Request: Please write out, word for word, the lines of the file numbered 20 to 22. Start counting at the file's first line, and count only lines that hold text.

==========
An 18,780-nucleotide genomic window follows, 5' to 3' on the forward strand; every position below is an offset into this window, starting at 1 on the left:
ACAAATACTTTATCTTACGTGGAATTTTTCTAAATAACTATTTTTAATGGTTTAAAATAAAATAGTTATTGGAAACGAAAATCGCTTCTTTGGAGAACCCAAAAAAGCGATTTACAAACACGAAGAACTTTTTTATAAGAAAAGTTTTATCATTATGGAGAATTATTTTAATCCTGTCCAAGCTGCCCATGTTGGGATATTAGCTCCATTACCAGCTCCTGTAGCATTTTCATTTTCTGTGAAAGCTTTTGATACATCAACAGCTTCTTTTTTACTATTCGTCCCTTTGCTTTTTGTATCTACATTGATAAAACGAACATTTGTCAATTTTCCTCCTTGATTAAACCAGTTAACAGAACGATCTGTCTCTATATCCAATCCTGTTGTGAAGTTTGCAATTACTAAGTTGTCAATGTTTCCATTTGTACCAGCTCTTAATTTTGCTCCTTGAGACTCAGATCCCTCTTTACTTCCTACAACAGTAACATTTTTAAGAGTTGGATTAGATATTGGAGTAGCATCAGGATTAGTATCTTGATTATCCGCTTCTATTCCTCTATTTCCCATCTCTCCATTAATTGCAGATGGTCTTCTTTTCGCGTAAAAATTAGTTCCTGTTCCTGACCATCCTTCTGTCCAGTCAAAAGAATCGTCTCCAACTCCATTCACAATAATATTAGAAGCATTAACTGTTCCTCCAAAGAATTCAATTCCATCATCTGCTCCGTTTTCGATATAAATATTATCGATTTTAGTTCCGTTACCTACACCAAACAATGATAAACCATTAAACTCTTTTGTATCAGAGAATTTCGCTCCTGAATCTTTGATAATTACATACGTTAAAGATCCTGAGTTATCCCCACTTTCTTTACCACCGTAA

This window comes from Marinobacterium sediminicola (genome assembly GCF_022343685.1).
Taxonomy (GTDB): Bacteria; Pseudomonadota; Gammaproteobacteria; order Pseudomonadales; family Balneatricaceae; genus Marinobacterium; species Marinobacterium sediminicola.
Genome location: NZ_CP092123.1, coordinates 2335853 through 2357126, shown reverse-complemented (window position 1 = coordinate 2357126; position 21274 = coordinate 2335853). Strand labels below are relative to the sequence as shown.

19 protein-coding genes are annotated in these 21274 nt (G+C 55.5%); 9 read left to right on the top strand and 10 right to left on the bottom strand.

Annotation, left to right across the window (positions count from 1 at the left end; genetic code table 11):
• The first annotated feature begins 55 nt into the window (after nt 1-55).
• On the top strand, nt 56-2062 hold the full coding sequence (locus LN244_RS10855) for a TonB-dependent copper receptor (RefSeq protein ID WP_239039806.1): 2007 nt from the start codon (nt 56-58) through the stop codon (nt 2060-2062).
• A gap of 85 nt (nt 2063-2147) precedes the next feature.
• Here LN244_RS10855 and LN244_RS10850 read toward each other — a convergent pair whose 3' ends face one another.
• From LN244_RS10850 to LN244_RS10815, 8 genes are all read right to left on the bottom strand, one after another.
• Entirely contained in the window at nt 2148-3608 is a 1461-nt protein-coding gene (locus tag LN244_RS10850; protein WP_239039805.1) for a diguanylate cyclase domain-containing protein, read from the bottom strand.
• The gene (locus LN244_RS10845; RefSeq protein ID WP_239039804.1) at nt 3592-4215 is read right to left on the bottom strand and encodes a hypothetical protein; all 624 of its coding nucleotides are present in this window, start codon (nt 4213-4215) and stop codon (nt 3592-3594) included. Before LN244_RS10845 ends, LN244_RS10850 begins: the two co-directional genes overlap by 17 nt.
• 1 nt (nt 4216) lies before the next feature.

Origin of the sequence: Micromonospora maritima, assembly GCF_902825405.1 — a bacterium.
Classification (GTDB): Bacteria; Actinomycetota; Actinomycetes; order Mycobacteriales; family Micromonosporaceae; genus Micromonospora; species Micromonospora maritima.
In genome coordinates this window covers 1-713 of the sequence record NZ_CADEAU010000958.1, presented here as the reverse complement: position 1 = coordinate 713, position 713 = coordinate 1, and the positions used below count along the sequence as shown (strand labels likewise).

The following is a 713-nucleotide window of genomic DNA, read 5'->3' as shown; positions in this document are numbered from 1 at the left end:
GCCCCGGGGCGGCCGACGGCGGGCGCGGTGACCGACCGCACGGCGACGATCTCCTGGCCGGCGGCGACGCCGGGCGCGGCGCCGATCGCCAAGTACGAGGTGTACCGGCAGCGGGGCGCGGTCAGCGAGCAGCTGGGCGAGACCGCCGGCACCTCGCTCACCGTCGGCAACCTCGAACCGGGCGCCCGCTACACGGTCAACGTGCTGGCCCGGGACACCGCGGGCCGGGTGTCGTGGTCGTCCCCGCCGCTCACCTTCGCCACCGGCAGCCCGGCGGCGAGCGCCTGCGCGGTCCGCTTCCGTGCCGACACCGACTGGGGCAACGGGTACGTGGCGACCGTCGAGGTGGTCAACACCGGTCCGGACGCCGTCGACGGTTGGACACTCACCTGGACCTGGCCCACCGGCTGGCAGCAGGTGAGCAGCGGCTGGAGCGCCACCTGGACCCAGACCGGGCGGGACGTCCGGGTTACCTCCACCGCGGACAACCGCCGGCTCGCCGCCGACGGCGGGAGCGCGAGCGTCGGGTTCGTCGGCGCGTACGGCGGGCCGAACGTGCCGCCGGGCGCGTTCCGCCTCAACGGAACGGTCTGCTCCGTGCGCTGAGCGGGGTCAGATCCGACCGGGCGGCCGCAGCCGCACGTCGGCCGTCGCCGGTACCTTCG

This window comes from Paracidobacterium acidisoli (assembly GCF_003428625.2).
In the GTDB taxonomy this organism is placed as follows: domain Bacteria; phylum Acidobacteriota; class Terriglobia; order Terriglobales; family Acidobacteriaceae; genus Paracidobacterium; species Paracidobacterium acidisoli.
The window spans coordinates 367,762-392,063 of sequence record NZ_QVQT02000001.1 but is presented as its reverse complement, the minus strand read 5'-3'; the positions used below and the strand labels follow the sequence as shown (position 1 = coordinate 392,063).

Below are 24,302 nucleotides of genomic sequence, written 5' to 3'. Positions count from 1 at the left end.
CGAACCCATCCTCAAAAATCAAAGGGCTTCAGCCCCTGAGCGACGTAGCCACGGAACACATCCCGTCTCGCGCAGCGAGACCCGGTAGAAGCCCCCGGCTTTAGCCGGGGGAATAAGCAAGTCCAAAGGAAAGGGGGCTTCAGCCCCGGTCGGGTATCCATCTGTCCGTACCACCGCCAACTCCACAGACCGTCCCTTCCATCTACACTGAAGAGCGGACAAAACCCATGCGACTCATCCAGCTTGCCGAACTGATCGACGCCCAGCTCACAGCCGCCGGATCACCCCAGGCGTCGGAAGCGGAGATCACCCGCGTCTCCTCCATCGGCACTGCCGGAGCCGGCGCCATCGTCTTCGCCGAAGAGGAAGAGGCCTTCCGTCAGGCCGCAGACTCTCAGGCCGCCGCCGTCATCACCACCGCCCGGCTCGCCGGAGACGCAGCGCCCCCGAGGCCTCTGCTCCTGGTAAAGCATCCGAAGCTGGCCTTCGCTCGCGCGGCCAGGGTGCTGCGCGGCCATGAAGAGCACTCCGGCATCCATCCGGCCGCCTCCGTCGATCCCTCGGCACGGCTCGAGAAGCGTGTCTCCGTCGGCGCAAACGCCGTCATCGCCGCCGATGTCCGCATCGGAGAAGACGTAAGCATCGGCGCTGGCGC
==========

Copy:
GCCCCGGGGCGGCCGACGGCGGGCGCGGTGACCGACCGCACGGCGACGATCTCCTGGCCGGCGGCGACGCCGGGCGCGGCGCCGATCGCCAAGTACGAGGTGTACCGGCAGCGGGGCGCGGTCAGCGAGCAGCTGGGCGAGACCGCCGGCACCTCGCTCACCGTCGGCAACCTCGAACCGGGCGCCCGCTACACGGTCAACGTGCTGGCCCGGGACACCGCGGGCCGGGTGTCGTGGTCGTCCCCGCCGCTCACCTTCGCCACCGGCAGCCCGGCGGCGAGCGCCTGCGCGGTCCGCTTCCGTGCCGACACCGACTGGGGCAACGGGTACGTGGCGACCGTCGAGGTGGTCAACACCGGTCCGGACGCCGTCGACGGTTGGACACTCACCTGGACCTGGCCCACCGGCTGGCAGCAGGTGAGCAGCGGCTGGAGCGCCACCTGGACCCAGACCGGGCGGGACGTCCGGGTTACCTCCACCGCGGACAACCGCCGGCTCGCCGCCGACGGCGGGAGCGCGAGCGTCGGGTTCGTCGGCGCGTACGGCGGGCCGAACGTGCCGCCGGGCGCGTTCCGCCTCAACGGAACGGTCTGCTCCGTGCGCTGAGCGGGGTCAGATCCGACCGGGCGGCCGCAGCCGCACGTCGGCCGTCGCCGGTACCTTCG

This window comes from Paracidobacterium acidisoli (assembly GCF_003428625.2).
In the GTDB taxonomy this organism is placed as follows: domain Bacteria; phylum Acidobacteriota; class Terriglobia; order Terriglobales; family Acidobacteriaceae; genus Paracidobacterium; species Paracidobacterium acidisoli.